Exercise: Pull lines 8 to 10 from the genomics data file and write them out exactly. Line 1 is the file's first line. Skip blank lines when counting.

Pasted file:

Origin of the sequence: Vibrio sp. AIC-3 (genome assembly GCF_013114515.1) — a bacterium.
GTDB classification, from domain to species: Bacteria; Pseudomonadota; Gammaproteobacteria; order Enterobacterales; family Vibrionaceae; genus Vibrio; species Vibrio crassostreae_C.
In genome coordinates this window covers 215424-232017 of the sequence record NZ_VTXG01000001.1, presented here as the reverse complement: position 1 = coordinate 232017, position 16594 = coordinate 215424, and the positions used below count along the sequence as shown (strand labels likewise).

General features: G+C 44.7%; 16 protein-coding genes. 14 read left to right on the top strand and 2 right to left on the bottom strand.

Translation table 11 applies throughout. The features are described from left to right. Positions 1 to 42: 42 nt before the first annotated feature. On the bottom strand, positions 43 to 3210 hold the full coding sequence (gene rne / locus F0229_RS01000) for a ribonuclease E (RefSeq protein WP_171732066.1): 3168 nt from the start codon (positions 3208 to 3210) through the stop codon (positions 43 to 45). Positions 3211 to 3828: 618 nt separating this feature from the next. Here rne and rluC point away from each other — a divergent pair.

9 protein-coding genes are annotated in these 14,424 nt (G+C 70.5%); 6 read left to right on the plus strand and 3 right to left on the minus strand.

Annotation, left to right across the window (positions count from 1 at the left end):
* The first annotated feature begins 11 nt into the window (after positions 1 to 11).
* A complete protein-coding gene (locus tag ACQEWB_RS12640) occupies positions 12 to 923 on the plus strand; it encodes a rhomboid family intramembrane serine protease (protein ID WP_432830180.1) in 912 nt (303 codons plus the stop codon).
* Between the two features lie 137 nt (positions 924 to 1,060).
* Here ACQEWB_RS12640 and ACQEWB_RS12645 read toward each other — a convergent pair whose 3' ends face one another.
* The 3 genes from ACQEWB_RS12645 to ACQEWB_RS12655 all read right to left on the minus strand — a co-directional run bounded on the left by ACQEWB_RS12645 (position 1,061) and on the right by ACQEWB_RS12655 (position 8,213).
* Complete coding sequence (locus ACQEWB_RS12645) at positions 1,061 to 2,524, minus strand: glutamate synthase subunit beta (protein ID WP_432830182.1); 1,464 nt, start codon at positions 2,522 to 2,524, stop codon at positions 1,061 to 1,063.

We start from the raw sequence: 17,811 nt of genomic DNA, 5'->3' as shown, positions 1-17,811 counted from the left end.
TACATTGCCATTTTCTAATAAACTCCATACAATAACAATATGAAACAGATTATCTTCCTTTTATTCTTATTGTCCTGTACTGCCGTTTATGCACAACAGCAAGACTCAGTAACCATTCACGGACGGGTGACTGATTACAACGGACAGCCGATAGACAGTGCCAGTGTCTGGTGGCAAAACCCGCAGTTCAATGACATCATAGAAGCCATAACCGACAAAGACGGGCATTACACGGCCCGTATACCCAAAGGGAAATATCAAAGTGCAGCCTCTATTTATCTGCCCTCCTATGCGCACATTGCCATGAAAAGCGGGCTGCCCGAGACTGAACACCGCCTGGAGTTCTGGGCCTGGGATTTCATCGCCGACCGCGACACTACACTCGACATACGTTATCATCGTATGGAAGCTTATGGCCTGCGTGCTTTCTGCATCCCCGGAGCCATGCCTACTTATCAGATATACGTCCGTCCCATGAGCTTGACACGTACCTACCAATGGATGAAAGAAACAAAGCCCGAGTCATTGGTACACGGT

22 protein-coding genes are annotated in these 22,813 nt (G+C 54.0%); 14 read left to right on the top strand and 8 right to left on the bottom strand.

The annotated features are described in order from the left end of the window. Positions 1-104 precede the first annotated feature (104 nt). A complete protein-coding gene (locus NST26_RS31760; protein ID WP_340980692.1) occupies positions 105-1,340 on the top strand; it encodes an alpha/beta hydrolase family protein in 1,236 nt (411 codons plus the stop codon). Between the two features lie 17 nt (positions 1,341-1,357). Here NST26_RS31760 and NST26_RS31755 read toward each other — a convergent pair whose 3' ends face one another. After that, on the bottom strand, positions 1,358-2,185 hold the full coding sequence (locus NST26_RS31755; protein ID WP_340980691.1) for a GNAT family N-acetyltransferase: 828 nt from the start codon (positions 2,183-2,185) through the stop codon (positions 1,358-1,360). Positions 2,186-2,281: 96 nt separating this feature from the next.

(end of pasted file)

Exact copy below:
* The first annotated feature begins 11 nt into the window (after positions 1 to 11).
* A complete protein-coding gene (locus tag ACQEWB_RS12640) occupies positions 12 to 923 on the plus strand; it encodes a rhomboid family intramembrane serine protease (protein ID WP_432830180.1) in 912 nt (303 codons plus the stop codon).
* Between the two features lie 137 nt (positions 924 to 1,060).